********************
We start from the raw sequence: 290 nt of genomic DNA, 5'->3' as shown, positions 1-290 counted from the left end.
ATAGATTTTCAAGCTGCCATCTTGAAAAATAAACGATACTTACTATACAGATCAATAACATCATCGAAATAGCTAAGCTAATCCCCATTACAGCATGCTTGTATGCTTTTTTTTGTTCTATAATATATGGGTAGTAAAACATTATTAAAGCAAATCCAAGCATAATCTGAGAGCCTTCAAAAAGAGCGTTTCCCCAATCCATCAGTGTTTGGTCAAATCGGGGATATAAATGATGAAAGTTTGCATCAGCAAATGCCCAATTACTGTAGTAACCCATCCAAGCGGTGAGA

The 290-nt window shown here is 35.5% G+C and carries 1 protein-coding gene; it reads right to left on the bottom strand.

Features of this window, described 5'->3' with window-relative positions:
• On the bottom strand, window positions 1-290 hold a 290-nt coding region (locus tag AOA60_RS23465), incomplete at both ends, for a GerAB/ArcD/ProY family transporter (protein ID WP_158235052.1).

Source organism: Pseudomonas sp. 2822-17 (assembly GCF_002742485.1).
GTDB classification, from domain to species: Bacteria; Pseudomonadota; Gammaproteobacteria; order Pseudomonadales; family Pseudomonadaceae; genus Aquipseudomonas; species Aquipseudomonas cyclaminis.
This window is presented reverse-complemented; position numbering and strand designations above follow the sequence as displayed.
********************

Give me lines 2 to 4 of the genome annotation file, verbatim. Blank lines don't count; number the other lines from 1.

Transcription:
ATAGATTTTCAAGCTGCCATCTTGAAAAATAAACGATACTTACTATACAGATCAATAACATCATCGAAATAGCTAAGCTAATCCCCATTACAGCATGCTTGTATGCTTTTTTTTGTTCTATAATATATGGGTAGTAAAACATTATTAAAGCAAATCCAAGCATAATCTGAGAGCCTTCAAAAAGAGCGTTTCCCCAATCCATCAGTGTTTGGTCAAATCGGGGATATAAATGATGAAAGTTTGCATCAGCAAATGCCCAATTACTGTAGTAACCCATCCAAGCGGTGAGA

The 290-nt window shown here is 35.5% G+C and carries 1 protein-coding gene; it reads right to left on the bottom strand.

Features of this window, described 5'->3' with window-relative positions: